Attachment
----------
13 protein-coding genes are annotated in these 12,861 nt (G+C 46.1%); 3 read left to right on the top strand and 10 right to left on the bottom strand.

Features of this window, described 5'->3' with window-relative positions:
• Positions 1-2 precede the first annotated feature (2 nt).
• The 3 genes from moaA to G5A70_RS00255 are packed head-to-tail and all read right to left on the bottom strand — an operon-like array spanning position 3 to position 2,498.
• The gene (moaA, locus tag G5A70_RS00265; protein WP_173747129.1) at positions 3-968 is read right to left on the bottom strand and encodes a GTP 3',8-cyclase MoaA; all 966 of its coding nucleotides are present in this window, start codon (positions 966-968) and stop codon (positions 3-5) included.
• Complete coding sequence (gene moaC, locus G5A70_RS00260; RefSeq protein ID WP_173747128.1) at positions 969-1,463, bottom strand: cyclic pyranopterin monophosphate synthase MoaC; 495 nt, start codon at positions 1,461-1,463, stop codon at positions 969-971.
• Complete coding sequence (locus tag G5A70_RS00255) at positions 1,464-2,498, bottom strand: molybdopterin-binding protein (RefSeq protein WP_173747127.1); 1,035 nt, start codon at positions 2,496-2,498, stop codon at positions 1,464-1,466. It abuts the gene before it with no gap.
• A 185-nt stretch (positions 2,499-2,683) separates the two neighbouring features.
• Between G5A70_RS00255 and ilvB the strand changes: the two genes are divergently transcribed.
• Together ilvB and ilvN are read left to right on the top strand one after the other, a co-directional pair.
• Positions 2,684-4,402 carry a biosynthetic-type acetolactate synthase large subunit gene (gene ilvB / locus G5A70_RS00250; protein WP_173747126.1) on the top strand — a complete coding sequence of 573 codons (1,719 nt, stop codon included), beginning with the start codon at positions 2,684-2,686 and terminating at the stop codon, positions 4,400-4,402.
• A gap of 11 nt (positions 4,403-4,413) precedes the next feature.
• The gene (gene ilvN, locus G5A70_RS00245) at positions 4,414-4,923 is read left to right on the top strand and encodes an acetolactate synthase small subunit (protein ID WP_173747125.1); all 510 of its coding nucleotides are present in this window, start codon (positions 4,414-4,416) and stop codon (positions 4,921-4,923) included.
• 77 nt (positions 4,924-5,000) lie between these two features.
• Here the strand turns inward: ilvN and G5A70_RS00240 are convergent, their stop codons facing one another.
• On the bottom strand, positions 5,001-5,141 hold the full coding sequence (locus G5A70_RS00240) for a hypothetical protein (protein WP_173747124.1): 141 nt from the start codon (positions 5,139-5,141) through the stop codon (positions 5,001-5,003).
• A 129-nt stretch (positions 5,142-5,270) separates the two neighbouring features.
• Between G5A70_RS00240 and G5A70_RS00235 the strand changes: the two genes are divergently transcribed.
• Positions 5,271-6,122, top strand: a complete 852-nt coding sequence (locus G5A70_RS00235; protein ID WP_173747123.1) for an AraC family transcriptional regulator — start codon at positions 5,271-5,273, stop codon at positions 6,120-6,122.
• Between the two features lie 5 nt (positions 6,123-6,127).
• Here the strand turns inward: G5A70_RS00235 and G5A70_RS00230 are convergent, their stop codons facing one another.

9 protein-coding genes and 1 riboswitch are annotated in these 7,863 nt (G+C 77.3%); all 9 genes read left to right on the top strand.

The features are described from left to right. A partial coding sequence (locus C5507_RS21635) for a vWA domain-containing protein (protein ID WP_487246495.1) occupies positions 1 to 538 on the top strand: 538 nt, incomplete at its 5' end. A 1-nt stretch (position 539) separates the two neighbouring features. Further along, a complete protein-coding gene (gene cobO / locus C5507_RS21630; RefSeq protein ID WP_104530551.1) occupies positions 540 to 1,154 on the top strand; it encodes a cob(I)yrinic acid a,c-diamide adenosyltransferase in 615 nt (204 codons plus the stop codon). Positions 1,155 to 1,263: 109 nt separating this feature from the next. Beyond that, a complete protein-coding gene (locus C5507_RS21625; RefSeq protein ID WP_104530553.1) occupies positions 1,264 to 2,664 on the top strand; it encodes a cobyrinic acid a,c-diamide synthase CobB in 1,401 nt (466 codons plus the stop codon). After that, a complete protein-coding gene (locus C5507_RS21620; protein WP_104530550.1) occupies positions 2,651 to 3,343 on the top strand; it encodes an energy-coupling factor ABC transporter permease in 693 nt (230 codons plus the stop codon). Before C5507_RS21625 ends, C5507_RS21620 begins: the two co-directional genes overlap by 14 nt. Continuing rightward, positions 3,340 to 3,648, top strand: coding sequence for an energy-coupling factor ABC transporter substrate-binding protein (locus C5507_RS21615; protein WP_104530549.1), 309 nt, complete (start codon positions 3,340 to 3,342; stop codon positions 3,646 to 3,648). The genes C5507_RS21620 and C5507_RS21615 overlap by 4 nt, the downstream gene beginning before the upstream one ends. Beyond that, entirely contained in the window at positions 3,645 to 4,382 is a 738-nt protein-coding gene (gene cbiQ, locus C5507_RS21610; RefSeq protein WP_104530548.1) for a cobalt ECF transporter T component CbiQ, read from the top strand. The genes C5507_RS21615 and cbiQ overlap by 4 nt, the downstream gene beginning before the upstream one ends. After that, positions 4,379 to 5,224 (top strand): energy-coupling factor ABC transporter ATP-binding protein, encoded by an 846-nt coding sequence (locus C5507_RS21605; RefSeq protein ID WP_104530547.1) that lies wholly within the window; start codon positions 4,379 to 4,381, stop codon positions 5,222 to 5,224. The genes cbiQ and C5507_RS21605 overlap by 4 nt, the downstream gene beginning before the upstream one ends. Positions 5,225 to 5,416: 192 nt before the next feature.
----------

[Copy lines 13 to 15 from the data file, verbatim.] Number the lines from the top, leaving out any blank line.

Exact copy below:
• The gene (gene ilvN, locus G5A70_RS00245) at positions 4,414-4,923 is read left to right on the top strand and encodes an acetolactate synthase small subunit (protein ID WP_173747125.1); all 510 of its coding nucleotides are present in this window, start codon (positions 4,414-4,416) and stop codon (positions 4,921-4,923) included.
• 77 nt (positions 4,924-5,000) lie between these two features.
• Here the strand turns inward: ilvN and G5A70_RS00240 are convergent, their stop codons facing one another.